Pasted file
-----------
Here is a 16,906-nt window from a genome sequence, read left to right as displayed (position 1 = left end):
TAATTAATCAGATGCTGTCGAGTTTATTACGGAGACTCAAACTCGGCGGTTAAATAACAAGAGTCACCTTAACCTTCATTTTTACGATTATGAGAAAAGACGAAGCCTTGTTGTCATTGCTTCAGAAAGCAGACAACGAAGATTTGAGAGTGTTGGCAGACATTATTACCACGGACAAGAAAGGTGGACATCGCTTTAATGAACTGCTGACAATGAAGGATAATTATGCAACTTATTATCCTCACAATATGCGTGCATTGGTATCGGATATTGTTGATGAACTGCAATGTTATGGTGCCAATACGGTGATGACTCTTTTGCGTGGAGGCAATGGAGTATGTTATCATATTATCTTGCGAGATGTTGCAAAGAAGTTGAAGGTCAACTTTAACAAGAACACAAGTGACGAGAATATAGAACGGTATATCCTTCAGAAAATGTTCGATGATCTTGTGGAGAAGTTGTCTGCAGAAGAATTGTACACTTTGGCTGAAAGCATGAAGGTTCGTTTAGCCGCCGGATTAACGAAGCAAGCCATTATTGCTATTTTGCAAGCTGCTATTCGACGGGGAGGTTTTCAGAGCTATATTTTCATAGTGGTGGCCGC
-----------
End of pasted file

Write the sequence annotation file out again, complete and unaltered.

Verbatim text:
Here is a 16,906-nt window from a genome sequence, read left to right as displayed (position 1 = left end):
TAATTAATCAGATGCTGTCGAGTTTATTACGGAGACTCAAACTCGGCGGTTAAATAACAAGAGTCACCTTAACCTTCATTTTTACGATTATGAGAAAAGACGAAGCCTTGTTGTCATTGCTTCAGAAAGCAGACAACGAAGATTTGAGAGTGTTGGCAGACATTATTACCACGGACAAGAAAGGTGGACATCGCTTTAATGAACTGCTGACAATGAAGGATAATTATGCAACTTATTATCCTCACAATATGCGTGCATTGGTATCGGATATTGTTGATGAACTGCAATGTTATGGTGCCAATACGGTGATGACTCTTTTGCGTGGAGGCAATGGAGTATGTTATCATATTATCTTGCGAGATGTTGCAAAGAAGTTGAAGGTCAACTTTAACAAGAACACAAGTGACGAGAATATAGAACGGTATATCCTTCAGAAAATGTTCGATGATCTTGTGGAGAAGTTGTCTGCAGAAGAATTGTACACTTTGGCTGAAAGCATGAAGGTTCGTTTAGCCGCCGGATTAACGAAGCAAGCCATTATTGCTATTTTGCAAGCTGCTATTCGACGGGGAGGTTTTCAGAGCTATATTTTCATAGTGGTGGCCGC